BOZEMAN, Mont. - The Bozeman community is teaming up to offer veterans a few hours of free shooting at a local shooting range on Veterans Day. And while veterans may flood through the doors of Zero In Indoor Shooting Center on Monday, any other day of the year, you may find the range has more to offer than a safe place to shoot firearms.
Lee Williams doesn’t normally work on Sundays, but you still might see him at his day job, Bozeman’s biggest indoor shooting range, any day of the week.
Williams is an instructor and the public relations and marketing manager at Zero In Indoor Shooting Center, a role giving him so much more than just a paycheck.
“It has been a dream come true,” Williams says about working at the range.
While it may be a dream now, Williams’ job hunt after leaving the Navy was more of a nightmare.
“When I was in the Navy, I programmed nuclear warheads on submarines and told them where to land,” Williams explains. “I get into the civilian world and I’m like, ‘Who needs a nuclear warhead programmer?’ And of course, every civilian looks at you like, ‘A what?’”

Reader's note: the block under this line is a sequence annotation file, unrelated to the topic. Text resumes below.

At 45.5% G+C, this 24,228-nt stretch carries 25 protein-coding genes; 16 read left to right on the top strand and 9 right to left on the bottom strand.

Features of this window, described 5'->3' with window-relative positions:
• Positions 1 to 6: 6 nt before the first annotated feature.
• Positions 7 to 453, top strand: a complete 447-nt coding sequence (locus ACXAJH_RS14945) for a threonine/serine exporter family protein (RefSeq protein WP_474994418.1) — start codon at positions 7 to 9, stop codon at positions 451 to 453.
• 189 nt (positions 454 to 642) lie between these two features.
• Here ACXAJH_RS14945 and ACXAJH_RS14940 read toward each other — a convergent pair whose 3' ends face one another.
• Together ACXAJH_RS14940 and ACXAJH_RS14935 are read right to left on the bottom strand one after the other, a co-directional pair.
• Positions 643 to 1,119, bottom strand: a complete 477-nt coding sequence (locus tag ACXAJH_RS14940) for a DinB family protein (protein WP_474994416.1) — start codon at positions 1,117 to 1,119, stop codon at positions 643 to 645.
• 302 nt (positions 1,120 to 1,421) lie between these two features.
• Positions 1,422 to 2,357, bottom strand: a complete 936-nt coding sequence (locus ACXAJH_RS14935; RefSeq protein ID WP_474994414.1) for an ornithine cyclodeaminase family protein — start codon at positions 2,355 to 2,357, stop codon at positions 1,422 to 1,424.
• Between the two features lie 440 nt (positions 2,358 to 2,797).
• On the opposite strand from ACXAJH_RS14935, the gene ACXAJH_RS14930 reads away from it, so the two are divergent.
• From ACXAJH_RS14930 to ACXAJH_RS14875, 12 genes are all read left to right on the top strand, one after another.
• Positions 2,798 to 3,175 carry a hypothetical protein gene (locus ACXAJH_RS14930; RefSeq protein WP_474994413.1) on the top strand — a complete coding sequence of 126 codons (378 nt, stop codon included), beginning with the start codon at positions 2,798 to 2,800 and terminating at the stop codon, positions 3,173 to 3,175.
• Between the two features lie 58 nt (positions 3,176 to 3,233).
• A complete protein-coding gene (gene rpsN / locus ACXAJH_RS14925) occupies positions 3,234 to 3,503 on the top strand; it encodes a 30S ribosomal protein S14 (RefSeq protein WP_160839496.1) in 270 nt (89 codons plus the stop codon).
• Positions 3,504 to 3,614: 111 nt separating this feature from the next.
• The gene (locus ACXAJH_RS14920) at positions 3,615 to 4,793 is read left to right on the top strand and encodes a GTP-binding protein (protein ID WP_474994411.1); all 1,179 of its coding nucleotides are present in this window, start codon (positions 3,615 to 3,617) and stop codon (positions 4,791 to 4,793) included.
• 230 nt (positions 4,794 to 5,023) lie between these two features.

A few careers later, and Williams found Zero In, one of around 12,000 veteran-owned small businesses in Montana.
With more than half of the range’s staff being veterans themselves, the business has allowed employees to take skills learned in the military and use them to help ordinary citizens.
Williams says he likes breaking down the idea that guns aren’t good, and in turn, “bringing people in and teaching them and educating them and showing them how safe this place is.”
It’s not only a safe place for civilians, but for veterans themselves; both empowering and life-changing.
Williams has seen veterans take a full 180 after just one session in the range, speaking fondly of one guest – and now, friend – that credits Zero In with saving his marriage and as a “form of therapy.”
On Monday, veterans can enjoy a few hours on the range thanks to the VFW Nicholas Bloem Post 12112, which has bought out a stall from noon to 3 PM for any veterans to use. All that’s needed is an ID and proof of military or veteran status. You don’t have to own a gun to use the stall, either, and the range has lowered the rental cost for a gun from $15 to $10 for veterans on Monday.